THE BLOG

What Bonang Matheba's 'Excruciating' Book Tells Us About The Decline In Basic Standards Of Writing

Translating the way one speaks into writing is disastrous in the absence of storytelling and basic writing skills.

17/08/2017 03:57 SAST | Updated 17/08/2017 06:34 SAST
Bonang Matheba/ Instagram

Exclusive Books did the inevitable by pulling Bonang Matheba's "From A to B" from the shelves.

In an interview with Radio 702, Exclusive Books CEO Benjamin Trisk told Bongani Bingwa that the book was filled with "typos of all kinds" and felt Bonang's followers deserved some respect. Trisk said it would have been unethical for him to ignore the cries of the public, so Exclusive Books decided to offer a full refund.

But the book's controversy soon entered the realm of race and gender politics. Her fans were eager to disregard language rules and professionalism on the part of the publisher because Matheba is a black woman. This raises an important question: Should there be lower standards for black women in publishing?

Successful black women have written books before. Redi Tlhabi, who is also a media personality, wrote a highly acclaimed memoir entitled "Endings and Beginnings". Her publisher applied all the proper rules to produce an award winner. No standards were lowered on the basis of her race or gender.

Bonang Matheba's ghost writer opted for a conversational tone -– a device that can work if done well. But this is a skill. Translating the way one speaks into writing is disastrous in the absence of storytelling and basic writing skills. If you doubt that, try recording yourself as you speak, typing it out word for word and publishing the result. You and your readers are likely to regret it.

"From A to B" required an appropriate structure and the application of elementary rules of English usage. The content is not well organised. Many sentences are incomplete, suggesting that the writer was in a hurry. Tenses are all over the place. Fact-checking does not appear to have been a concern. Besides getting Bonang's birth date wrong, Vusi Mahlasela is misspelt ["Mahlesela"] and Bongani Khoza has been rechristened "Bonagani".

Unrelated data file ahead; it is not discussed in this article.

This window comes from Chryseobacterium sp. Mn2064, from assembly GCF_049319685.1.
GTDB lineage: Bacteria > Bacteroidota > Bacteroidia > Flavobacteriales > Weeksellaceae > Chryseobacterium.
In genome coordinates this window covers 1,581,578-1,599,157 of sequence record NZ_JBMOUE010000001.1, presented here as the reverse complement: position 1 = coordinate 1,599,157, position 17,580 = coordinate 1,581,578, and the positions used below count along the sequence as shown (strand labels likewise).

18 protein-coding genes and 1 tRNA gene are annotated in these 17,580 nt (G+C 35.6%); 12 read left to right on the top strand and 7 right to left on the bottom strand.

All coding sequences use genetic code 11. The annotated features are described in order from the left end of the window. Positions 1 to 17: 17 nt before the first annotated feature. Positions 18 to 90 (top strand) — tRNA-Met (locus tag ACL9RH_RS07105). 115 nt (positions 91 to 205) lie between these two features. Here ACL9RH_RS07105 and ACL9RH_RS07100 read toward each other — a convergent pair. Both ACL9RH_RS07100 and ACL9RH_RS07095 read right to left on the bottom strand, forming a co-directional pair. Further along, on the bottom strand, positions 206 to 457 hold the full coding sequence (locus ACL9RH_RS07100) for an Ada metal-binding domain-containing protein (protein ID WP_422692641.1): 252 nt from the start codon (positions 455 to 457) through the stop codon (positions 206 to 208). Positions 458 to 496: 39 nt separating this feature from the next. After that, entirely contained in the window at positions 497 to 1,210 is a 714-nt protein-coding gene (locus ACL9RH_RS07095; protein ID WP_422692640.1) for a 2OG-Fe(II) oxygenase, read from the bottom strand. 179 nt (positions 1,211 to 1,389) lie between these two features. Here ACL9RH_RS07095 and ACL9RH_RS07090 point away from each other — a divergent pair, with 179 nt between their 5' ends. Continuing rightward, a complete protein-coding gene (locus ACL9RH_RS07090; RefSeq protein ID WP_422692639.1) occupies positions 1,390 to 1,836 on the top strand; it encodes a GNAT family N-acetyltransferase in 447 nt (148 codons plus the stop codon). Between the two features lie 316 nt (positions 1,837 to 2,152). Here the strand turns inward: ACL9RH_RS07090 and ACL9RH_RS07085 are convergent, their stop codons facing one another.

The book is an excruciating read because of the egregious overuse of "stuff" and "things".

Here's a typical passage: "My mother manages to save even when it seems there's so little, to begin with, that there is nothing to save." The word padding and lack of punctuation in this sentence makes it confusing. Few of us speak "perfect" English, but writing and publishing a book demands at least the basics.

"From A to B" reads as if it's a first draft that drones on and on, destroying both flow and pace. Wordiness is a problem, as in, "She emphasised the importance of having as many options as possible for my siblings and me, and she saved, saved and saved." At times repetition creates ambiguity. Whenever she mentions YFM in her book, "the epicentre of youth culture in the country" follows. It makes it seem as though that is YFM's motto.

Unless it's used as a poetic device, repetition tires a reader, and wordiness exhausts their patience. A sentence in chapter four was duplicated in its entirety and published in chapter five. It would have been bad enough had the sentence been intelligible. Instead, we have this mess: "I started missing lectures, missing and failing tests and practicals, because Live was so all consuming."

Finally, the book is an excruciating read because of the egregious overuse of "stuff" and "things".

If it takes two to tango, it takes three for a publisher to produce a decent book: a writer, an editor and a proofreader. On that basis, Bonang's book could easily have been titled "3 minus 2".